Solar Panels

Solar Panel Snail Trails: Should You Be Worried?

By:Michael Johns

Browning snail trails on a solar panel

When you first notice snail trails on your solar panel it is very distressing.

Brown worms start appearing across the dark solar cells and you immediately think ‘Oh no’.

After all, solar panels aren’t cheap! And seeing these defects appear in just a few months or years might have you panicking. 

Before you think all is lost, you should understand that solar panel snail trails are quite common.

In addition, they don’t always mean you have a performance problem.

You should take the time to investigate further to work out whether you need to address the browning of solar panels.

So take a deep breath and together we’ll go through what is happening, performance issues, and how to fix the issue.

What are Snail Trails on Solar Panels?

Snail trails are brown or dark lines that appear on solar panels. 

They are areas of discoloration occurring on solar cells. 

They are not caused by snails leaving residue on your equipment, rather the phenomenon just creates a similar shape to that of a snail trail.

 You might also hear them referred to as worms or browning.

This type of discoloration usually appears after long usage of a solar panel. It should not be present on new or recently manufactured products.

Most often you will find these brown lines towards the edges of solar cells. Plus they can run through the middle when microcracks are present.

What Causes Solar Panel Snail Trails?

Snail trails occur due to a defect in the solar panel.

It is the slow buildup of silver nanoparticles that diffuses on the cell’s surface. The issue forms when moisture inside the solar panel dissolves silver in the grid contact fingers.

This dissolved silver ion will drift to the EVA foil lamination around the solar cells. As these chemicals come into contact a reaction occurs leading to cell degradation.

In simple terms, it is a type of water damage inside a solar panel either due to organic materials (water and oxygen) which get inside the unit. 

The most common way for water to get inside the solar panel is via a leak in the back sheet or microcrack formations. 

Do Solar Panel Snail Trails Reduce Performance?

There is big debate as to whether snail trails reduce the performance of solar panels. 

To know whether performance will be dramatically affected you need to look at the source of the issue. Many studies show very little extra degradation to solar panels with this effect.

In fact, snail trails do not result in a noticeable loss in power or performance. Usually, less than 2% and you should be aware that all solar panels degrade slowly over their lifespan.

Any performance issues arise from microcracks that occur before the snail trails form.

“most power losses depended on cell cracks before snail trails appearance. According to our testing results, snail trails are only the poor visual [outcome of microcracks]” – explains research from the Industrial Technology Research Institute.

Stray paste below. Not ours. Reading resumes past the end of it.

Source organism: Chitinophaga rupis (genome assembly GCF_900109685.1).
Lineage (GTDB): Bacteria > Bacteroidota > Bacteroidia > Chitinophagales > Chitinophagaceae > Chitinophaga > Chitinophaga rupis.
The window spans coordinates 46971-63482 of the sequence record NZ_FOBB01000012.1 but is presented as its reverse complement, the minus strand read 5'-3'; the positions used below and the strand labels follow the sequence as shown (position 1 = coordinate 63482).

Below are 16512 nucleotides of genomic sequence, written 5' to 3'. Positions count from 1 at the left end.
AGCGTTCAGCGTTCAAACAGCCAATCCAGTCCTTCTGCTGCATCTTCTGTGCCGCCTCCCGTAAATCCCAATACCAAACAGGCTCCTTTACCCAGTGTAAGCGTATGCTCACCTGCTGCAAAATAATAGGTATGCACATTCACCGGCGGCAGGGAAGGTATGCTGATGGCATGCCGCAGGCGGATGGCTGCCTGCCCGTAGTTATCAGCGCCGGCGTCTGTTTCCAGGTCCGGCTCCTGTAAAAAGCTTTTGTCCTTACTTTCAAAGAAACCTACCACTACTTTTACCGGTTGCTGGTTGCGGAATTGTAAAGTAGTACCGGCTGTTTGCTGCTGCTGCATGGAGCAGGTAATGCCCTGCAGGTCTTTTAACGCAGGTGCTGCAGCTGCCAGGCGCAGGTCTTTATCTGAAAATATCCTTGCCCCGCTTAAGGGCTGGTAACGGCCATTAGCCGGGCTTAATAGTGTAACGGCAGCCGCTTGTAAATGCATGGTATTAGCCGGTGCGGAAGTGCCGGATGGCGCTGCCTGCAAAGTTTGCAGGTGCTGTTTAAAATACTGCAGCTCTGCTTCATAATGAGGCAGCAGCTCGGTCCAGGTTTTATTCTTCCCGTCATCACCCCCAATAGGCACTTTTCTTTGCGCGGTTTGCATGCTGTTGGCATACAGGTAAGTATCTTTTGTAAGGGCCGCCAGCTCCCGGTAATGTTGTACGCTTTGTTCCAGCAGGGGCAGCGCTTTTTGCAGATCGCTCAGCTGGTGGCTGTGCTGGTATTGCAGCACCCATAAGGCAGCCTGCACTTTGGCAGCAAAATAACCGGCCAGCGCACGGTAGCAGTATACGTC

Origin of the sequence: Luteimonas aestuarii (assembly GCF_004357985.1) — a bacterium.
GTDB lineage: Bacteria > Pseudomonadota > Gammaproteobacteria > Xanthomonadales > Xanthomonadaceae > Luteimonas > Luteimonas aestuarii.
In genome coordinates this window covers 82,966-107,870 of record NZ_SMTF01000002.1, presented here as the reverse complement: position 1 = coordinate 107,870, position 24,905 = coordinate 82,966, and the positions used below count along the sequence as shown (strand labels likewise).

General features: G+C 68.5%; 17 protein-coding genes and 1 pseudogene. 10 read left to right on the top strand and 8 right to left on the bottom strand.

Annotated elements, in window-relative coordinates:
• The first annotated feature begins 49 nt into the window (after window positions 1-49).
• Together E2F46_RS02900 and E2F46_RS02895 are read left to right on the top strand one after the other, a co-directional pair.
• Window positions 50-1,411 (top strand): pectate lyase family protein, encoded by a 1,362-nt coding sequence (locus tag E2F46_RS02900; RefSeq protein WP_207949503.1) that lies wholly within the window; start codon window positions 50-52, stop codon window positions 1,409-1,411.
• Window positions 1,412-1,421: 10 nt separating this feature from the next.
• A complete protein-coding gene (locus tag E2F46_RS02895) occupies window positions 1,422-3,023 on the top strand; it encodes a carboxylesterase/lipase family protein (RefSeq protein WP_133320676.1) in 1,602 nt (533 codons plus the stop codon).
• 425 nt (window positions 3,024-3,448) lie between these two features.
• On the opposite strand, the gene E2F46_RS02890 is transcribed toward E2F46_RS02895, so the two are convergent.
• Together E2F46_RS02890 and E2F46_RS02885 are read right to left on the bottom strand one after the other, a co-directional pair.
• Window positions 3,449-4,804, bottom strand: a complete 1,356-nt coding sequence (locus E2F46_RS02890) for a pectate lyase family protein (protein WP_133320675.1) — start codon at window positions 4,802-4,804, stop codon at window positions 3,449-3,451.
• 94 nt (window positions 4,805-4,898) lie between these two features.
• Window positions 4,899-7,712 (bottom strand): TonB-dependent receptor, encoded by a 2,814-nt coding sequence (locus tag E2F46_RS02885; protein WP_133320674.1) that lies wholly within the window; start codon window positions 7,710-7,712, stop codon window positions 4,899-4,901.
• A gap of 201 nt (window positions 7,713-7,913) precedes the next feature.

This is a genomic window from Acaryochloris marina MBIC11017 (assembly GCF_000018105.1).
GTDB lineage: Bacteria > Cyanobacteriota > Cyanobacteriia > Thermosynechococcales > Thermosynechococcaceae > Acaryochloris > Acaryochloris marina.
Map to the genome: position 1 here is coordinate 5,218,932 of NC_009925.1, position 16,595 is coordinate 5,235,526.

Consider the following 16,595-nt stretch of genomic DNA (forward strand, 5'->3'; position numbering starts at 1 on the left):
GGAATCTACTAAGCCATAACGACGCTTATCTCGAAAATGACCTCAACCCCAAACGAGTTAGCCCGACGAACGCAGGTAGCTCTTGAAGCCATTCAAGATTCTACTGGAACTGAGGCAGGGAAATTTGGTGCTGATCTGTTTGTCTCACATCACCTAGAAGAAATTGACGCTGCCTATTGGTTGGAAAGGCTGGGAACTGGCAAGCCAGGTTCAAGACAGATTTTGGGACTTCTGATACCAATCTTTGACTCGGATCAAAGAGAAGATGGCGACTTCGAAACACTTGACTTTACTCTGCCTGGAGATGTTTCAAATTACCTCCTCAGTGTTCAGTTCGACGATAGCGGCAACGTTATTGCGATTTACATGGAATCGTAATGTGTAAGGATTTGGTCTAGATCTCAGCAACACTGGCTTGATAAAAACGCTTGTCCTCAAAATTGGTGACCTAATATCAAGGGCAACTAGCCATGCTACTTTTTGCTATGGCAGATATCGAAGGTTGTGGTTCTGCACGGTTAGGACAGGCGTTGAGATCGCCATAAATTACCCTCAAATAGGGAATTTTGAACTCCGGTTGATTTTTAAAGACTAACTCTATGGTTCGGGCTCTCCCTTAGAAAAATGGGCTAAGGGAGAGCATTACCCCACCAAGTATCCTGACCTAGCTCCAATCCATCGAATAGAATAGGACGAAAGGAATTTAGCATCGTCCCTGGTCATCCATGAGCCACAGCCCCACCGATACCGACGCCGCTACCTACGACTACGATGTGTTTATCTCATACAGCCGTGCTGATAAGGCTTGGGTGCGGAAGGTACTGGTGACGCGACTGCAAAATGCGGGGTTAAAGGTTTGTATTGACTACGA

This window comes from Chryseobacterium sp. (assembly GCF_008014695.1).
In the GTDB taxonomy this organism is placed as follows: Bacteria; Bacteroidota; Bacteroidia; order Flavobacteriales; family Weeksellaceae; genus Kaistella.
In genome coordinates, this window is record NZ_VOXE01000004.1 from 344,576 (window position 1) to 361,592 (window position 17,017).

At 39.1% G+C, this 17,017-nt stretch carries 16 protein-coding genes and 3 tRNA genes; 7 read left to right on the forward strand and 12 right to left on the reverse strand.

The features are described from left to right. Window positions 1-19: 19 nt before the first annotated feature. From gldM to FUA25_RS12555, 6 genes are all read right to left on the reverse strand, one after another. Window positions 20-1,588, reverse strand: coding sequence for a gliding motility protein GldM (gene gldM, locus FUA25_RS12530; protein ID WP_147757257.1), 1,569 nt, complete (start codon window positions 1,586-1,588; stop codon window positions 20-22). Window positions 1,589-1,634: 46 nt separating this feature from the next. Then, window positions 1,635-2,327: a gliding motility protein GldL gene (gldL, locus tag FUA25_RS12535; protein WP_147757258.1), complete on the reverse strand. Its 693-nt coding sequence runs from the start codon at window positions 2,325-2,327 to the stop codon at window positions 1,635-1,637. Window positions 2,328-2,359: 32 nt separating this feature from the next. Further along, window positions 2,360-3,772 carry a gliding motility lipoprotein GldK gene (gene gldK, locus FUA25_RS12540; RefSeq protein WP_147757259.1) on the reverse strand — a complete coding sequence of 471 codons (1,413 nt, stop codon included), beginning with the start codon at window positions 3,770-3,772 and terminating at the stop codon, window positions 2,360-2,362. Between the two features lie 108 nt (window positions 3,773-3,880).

That means that the discoloration of your solar panels is not directly reducing the performance or degradation of your equipment.

Rather you should be looking at the underlying cause that is allowing moisture to build up inside. It might be a case of fixing cracks!

Examples of Snail Trails on Solar Panels

Defects on solar panels can look a little different depending on the extent of the damage. Here’s what it commonly looks like:

Thick snail trails on a solar panel
Thick brown lines through the solar cells
pointing out snail trails on solar panels
Thinner trails resembling cracks are harder to spot
Split back sheet on a solar panel
A split back sheet allows water to get inside the pane;

How to Test Solar Panels with Snail Trails

As we have discussed, the most common reason for snail trails to occur is microcracks across the solar cells. 

These cracks are not visible to the human eye and you will need to conduct further tests to identify the extent of the problem.

Electro-Luminescence (EL) tests are needed to identify the depth and structure of these microcracks. This almost looks a little bit like night vision for solar cells and helps to spot areas where electric currents are interrupted.

This is not a test you can carry out yourself and needs to be done by a professional. If you have microcracking it does not mean your solar panel is completely broken. It will still be able to deliver a decent amount of power. But you might find that the degradation of performance quickens and reduces its lifespan.

If you want just want to check your everything is working correctly and power output is still decent then read my guide on How to Test Solar Panels

Final Thoughts on Snail Trail Solar Panels

Solar panel snail trails are a relatively common phenomenon, especially with the increasing ages of equipment around the world.

You don’t need to worry too much about the issue if everything in your system is still working correctly. Although, it is wise to have a professional inspect the equipment to carry out any maintenance to reduce water infiltration.

Microcracks can occur naturally during usage due to climate and temperature changes. Plus you risk damage from careless behavior like walking across them. Unfortunately, there is little that can be done to remove them but it won’t always lead to a massive drop in performance. 

Generally, snail trails, worms, or browning of solar panels are perfectly acceptable and won’t noticeably reduce performance.